Oh! The Futurama II got a bright red finish also, together with a new rotary pickup selector close to the lower cutaway. This was fitted with a funny little handle presumably to aid speed of use. The previous very crude tremolo unit was replaced with something which looked slightly more sophisticated, and the shape of the scratchplate was changed. It continued to be featured in the Selmer catalogue in this format for a couple of years after the Futurama III had been replaced by the Hagstrom-made guitars (see below). However, it's name was changed to "Futurama Duo", presumably to allow the Futurama 2 and 3 titles to be available for the Hagstrom models. The Duo finally seems to have been discontinued (at least as far as Selmer were concerned) around about 1965.
Competition in the UK was now much more fierce than in the Fut's early days. Quite apart from the American guitars for the top-flight guitarists, there was now the new Hofner Galaxie with its myriad of switches, the Watkins Rapier which if nothing else looked the business, and what about those beautiful Burns guitars which certainly were the business! Even Selmer themselves decided to up the quality stakes with the Futurama name, and introduced Swedish Hagstrom-made guitars to their catalogue in May 1963 which sold under the Futurama banner. The red Czech-built Futurama III soldiered on for a few more months after that, and then quietly disappeared from the music stores of the UK.
Pages from the 1964 Selmer Catalogue.
4. THE HAGSTROM-MADE FUTURAMA DELUXE
5. THE HAGSTROM-MADE FUTURAMA CORONADO
Finally, a more up-market trio of guitar, bass guitar, and six string bass was introduced under the overall model name of Futurama Coronado, Again produced by Hagstrom and based upon the existing Hagstrom Coronado Bass, these ran in parallel in the UK with the De Luxe series above.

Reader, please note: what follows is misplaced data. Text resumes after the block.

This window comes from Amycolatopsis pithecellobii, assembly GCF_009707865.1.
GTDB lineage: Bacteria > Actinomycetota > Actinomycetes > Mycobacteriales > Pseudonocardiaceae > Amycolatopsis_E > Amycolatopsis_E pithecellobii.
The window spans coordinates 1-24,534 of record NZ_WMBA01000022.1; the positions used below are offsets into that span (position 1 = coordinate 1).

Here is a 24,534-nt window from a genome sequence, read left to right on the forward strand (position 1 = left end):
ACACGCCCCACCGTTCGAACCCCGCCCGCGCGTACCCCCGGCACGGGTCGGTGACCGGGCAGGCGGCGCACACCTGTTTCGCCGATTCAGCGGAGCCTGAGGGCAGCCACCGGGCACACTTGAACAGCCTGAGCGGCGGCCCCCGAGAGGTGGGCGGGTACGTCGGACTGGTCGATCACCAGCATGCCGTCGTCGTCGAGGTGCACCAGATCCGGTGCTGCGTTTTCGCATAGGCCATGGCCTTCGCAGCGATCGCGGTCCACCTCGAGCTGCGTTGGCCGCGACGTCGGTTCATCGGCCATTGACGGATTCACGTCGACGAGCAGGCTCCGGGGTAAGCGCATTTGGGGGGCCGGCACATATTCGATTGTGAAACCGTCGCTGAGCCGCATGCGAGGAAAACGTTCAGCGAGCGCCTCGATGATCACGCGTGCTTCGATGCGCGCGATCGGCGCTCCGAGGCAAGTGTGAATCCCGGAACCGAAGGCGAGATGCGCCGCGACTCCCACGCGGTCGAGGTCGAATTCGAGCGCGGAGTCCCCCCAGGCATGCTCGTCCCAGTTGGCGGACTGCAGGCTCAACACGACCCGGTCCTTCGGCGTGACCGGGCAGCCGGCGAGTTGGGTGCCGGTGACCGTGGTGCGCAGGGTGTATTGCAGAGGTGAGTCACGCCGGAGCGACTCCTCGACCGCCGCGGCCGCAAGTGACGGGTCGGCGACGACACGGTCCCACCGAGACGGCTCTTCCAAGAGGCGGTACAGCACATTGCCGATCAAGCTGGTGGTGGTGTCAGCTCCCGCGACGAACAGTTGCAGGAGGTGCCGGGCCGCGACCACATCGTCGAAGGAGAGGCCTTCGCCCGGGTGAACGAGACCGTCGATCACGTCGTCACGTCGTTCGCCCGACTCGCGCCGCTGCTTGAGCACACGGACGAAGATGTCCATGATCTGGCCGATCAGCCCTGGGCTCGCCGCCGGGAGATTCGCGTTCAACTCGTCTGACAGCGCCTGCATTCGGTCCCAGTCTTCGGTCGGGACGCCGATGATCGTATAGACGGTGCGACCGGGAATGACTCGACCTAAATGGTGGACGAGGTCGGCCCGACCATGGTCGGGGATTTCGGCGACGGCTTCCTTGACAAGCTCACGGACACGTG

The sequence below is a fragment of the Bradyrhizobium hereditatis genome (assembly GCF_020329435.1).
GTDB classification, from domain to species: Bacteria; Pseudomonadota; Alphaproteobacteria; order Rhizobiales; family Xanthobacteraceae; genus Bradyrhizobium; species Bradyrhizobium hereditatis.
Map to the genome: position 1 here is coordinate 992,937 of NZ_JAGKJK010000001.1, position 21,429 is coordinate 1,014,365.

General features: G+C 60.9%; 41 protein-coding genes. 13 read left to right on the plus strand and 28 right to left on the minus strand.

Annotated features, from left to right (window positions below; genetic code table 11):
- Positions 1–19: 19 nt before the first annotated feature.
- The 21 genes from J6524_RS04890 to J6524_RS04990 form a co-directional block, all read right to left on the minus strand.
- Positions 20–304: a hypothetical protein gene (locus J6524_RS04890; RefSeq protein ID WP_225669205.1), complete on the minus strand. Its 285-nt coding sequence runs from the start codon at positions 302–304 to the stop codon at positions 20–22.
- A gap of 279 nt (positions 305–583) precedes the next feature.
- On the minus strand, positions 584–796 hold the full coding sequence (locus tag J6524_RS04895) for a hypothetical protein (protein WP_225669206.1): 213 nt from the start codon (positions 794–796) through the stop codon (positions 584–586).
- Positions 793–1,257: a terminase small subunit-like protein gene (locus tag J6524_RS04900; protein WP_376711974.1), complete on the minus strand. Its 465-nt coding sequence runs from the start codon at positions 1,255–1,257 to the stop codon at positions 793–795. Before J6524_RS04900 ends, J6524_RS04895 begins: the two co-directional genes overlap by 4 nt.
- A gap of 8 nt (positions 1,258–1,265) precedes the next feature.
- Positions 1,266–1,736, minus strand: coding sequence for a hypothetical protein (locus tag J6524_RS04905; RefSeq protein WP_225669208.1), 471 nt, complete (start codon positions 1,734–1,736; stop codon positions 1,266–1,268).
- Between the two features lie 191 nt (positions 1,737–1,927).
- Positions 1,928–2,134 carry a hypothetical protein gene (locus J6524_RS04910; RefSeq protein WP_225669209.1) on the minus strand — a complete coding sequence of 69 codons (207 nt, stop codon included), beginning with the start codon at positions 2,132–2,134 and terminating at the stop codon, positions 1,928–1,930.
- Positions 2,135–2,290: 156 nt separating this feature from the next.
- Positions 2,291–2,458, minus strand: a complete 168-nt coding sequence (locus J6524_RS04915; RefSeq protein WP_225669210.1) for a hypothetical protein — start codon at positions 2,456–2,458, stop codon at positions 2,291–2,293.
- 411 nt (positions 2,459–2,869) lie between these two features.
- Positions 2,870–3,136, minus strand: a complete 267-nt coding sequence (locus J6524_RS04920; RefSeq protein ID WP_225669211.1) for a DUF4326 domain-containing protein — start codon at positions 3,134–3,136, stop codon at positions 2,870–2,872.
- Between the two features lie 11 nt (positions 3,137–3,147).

The Coronados really went to town with the numbers of futuristic switches used to control their electrics. In addition, the "King's neck" on the Coronado Automatic six string guitar was fitted with an Acrylite synthetic fingerboard, claimed to be "warp-proof and impervious to perspiration", and stainless steel frets. Come back Grazioso, all is forgiven.......!
The Futurama brand name continued into the second half of the 1960's on the Hagstrom instruments, (and also on a pair of budget priced guitars called the Freshman and the Sophomore), gently fading away together with the Selmer Hofner line as the Japanese imports cleaned up what was left after the US instruments invasion. Futurama guitars were always intended to be a slightly down-market alternative to Hofner in the Selmer catalogue, just as the Futurama amps were the budget alternative to the Selmer Truvoice amps. However, the sunburst Grazioso/Futurama III deserves a far higher recognition than that. It must be considered to be of at least similar status to the Hofner Club, Senator, and President guitars in the vintage guitar hall of fame.
If you wish to learn more about Czech guitars, the JOLANA WEBSITE run by Vladimir Zak is the one for you, and there is now an English translation!
Also, many thanks to Simon Murphy for his help on the Hagstrom Futuramas, and Laszlo for the Freshman and Sophomore catalogue scan.
To meet up with other European Guitar enthusiasts, including Futurama fans (Drevokov/C.S.H.N/Hagstrom), visit: